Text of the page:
Fiscal Year 1995
FSL in Review
Model Verification and Production Assistance Branch
Review Division Page
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The Model Verification and Production Assistance Branch assures the reliability, accuracy, and future production of the AGFS through software configuration management, model verification, and high performance computing. These activities are organized and accomplished within three work groups: the Software Configuration Management Section, the Model Verification Section, and the High Performance Computing Section.
The Software Configuration Management Section (SCMS) provides software configuration management and production integration testing for models and assimilation systems producing high-resolution analysis and forecast grids at FSL and at the NWS National Centers for Environmental Prediction (NCEP). The models and assimilation systems run on a variety of platforms, including UNIX workstations, parallel vector processors, and massively parallel processors. The staff are responsible for documentation, implementation, tracking, and reliability of production codes running at FSL and NCEP.
Software management procedures are designed to satisfy two goals:
Using the implemented code and procedures, SCMS staff also worked with staff in the Forecast Research Division to release three new versions of the MAPS/RUC system. These releases provided significant results: improved precipitation forecasts, a corrected known dry bias in the moisture analyses, improved treatment of sea-surface and lake-surface temperatures, and corrected biases in previous MAPS/RUC versions that had caused the overdevelopment of strengthening surface cyclones and low-level jets. Prior to releasing each version, verification statistics proved it to be more accurate than the previous version, and production integration testing ensured its reliability. All releases included documentation updates as well as software upgrades.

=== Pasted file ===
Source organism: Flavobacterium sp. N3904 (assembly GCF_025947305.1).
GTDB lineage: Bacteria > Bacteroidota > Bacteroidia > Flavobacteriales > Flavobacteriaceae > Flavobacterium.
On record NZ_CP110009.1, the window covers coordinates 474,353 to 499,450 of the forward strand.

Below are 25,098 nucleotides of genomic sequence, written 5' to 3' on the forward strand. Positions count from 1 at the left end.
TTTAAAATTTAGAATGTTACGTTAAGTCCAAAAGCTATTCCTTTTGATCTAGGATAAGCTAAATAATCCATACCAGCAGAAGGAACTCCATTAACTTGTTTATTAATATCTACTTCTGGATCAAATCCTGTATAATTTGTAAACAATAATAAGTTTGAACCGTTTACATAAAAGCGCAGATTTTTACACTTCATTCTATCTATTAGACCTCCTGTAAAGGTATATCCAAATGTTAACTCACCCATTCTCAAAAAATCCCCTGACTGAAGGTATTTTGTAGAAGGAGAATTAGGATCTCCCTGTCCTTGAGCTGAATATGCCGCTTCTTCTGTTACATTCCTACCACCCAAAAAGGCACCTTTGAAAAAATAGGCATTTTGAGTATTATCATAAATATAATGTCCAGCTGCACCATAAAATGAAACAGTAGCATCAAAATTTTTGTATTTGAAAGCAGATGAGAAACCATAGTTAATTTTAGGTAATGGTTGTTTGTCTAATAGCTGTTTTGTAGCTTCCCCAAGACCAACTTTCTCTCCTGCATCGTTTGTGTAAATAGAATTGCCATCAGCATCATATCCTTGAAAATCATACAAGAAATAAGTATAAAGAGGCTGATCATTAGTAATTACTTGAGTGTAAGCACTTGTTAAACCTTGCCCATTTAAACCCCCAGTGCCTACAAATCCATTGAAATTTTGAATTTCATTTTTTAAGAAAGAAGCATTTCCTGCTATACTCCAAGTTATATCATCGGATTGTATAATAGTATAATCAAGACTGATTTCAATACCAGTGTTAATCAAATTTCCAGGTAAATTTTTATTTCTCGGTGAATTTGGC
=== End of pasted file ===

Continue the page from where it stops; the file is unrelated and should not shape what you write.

The MVS conducts statistical evaluations of the accuracy of high-resolution analyses and forecasts of state of the atmosphere variables (SAVs), such as temperature and winds, and aviation-impact variables (AIVs), such as icing, turbulence, and visibility. SAVs and AIVs produced by the Local Analysis and Prediction System (LAPS), the NCEP Eta model, and the MAPS/RUC upper-air and surface systems are evaluated in retrospective and real-time studies.
An analysis of the results from the Aviation Division's second evaluation (E2) of SAVs and AIVs was completed. E2 was a retrospective exercise conducted using an independent verification dataset obtained from the Storm-scale Operational and Research Meteorology Fronts Experiment Systems Test (STORM-FEST), from 1 February through 15 March 1992. Fifteen SAVs and 12 AIVs were evaluated for each of the above gridded systems (Table 2). In general, SAVs were the most accurate grids evaluated, particularly analyses and forecasts of heights, temperatures, and winds. Analyses and forecasts of moisture were less accurate, a phenomenon that often adversely affected the derivation of moisture-based AIVs such as icing and clouds. However, in many cases, significant improvement was shown over verification results obtained during the Aviation Division's first evaluation of SAVs and AIVs. Cloud amount diagnosis between scattered and broken, for example, was improved from the first evaluation, as was the precipitation amount. Figure 27 shows the distribution of observed clouds and LAPS analyses of clouds from the E2 exercise.